FJ: Hiroshima comes at a time where its message is as poignant as ever.

TA: I know. This was a coincidence. Some people said as you just said that it is timely, but the fact is that a priest in Hiroshima asked me in 1998 and I was busy at that particular time doing San Francisco's commissioned piece. He said that he would wait. Meanwhile, I never thought about Hiroshima to tell you the truth. He sent me photo taken three days after the bomb was dropped and the photo is so awful, people losing skin and so on. It was a great shock to me because I had never seen anything like this and as I said before, I never thought about it. I was too busy in my little world and thought I didn't know if I could do this.

First of all, I really didn't see the meaning of writing about something so tragic and so horrible. What does that bring to anyone? I didn't really find something meaningful about doing this, so I was going to tell him that I would not be able to do this. Out from shock, I kept looking at it and three or four times later, I missed one photo, which was one woman who was underground and wasn't affected by the bomb and came out and this photo was beautiful. I don't know how I missed it, but when I saw it, I knew that I could write this. That means something to mean and hopefully, means something to people who hear. This is not about America and Japan. It just happened to be Japan and America. It could be any place. We are anti-war. We don't want atomic weapons. The Hiroshima people still have hope for a better future. We do hope and at least we do hope. It doesn't matter what the situation might be. I thought that would be meaningful for me to write and I decided to write. Because of hope, I would like to play this in the twenty-first century and so I asked the priest and he agreed. He had to wait a year or so and so we played 2001 and as you know, it was a live recording.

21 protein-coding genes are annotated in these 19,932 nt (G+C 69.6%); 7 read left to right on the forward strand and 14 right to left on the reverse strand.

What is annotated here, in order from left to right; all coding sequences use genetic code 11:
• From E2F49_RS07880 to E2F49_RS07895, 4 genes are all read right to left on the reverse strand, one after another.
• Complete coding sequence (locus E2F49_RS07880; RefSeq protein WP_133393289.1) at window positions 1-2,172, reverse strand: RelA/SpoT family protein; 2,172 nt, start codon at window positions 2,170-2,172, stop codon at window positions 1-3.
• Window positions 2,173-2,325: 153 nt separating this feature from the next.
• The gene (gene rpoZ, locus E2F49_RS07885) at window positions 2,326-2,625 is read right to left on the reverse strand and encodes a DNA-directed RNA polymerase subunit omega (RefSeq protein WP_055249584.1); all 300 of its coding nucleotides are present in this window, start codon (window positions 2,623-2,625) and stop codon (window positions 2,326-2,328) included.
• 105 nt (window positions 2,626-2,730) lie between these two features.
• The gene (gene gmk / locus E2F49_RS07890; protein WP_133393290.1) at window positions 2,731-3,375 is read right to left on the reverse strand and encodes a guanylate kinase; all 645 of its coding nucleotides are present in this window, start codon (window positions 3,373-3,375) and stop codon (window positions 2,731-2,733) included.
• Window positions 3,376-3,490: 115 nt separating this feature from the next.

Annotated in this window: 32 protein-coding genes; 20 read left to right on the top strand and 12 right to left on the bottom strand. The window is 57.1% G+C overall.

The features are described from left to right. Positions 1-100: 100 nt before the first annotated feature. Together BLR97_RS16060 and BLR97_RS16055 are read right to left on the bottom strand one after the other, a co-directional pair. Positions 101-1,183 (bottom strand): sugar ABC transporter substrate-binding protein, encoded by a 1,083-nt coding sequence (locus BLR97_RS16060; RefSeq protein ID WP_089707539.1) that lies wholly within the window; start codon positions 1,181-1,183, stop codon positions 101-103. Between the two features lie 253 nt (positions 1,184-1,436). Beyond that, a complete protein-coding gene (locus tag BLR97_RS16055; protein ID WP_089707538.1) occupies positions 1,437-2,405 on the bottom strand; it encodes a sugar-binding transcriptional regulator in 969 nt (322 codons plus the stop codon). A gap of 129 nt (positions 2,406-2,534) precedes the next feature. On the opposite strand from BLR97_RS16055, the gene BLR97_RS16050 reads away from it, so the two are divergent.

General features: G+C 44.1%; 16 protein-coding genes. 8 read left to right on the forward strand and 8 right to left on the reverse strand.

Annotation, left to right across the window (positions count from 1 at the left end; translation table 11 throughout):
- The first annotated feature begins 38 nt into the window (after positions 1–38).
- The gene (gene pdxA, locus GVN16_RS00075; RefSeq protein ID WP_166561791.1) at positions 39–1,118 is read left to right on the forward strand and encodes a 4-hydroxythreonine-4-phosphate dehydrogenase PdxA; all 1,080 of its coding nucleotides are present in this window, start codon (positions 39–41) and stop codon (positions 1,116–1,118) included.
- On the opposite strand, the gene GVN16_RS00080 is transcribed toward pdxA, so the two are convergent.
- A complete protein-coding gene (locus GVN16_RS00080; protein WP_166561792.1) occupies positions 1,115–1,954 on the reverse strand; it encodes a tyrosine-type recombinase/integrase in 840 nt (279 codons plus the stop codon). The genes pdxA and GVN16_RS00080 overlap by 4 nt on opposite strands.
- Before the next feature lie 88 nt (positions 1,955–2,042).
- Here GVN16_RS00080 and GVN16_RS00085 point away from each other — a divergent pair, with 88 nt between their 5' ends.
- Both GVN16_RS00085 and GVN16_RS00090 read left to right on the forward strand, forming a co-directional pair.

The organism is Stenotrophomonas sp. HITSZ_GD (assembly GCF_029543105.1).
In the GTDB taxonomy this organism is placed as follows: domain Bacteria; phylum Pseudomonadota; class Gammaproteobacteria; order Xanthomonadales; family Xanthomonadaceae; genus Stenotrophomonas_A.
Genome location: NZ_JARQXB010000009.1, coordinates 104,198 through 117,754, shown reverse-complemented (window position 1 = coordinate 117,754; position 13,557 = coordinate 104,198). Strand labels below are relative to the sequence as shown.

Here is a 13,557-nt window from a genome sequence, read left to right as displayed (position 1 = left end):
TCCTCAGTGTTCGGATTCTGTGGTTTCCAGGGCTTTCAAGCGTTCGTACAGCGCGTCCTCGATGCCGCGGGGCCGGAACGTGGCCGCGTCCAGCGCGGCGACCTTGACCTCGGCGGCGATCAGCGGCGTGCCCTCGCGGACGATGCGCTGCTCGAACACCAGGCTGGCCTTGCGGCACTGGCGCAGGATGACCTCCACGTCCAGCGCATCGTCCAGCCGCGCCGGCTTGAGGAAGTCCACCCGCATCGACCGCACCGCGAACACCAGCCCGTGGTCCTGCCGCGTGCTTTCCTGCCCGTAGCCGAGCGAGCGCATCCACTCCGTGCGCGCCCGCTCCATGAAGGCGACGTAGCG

It was an emotional concert. Every member of the band was emotionally involved. Some musicians even told me how proud they were to be associated with the organization. Musicians usually don't say things like that. The performance, I don't think you can get any better. It was a great performance. I actually cried on the stage because Lew plays so beautifully on the last one. The last one is very short, but it is the most important part to me. We have hope and so the last one, to me, is the most important part. I listen every once in a while and I would like to think I am very critical of my work and I personally feel that it is a pretty good accomplishment. When I play solo piano, which I do quite a lot in Japan, I always play that last.

Website: http://www.berkeleyagency.com

Get the Jazz Near You newsletter Since 1995, shortly after the dawn of the internet, All About Jazz has been a champion of jazz, supporting it as an art form and, more importantly, supporting the musicians who create it. Our enduring commitment has made "AAJ" one of the most culturally important websites of its kind, read by hundreds of thousands of fans, musicians and industry figures every month.

To expand our coverage even further and develop new means to foster jazz discovery and connectivity we need your help. You can become a sustaining member for a modest $20 and in return, we'll immediately hide those pesky ads plus provide access to future articles for a full year. This winning combination will vastly improve your AAJ experience and allow us to rigorously build on the pioneering work we first started in 1995. So enjoy an ad-free AAJ experience and help us remain a positive beacon for jazz by making a donation today.

Post a comment




Read Ramsey Lewis: Life is Good
Read Horace Silver: His Only Mistake Was To Smile
Read Meet Abe Goldstien
Out and About: The Super Fans
Meet Abe Goldstien
Read Herbie Hancock: An Essential Top Ten Albums
Read Matthew Shipp: A Dozen Essential Albums
Read Bill Charlap's Stardust

Get more of a good thing!

Our weekly newsletter highlights our top stories, our special offers, and includes upcoming jazz events near you.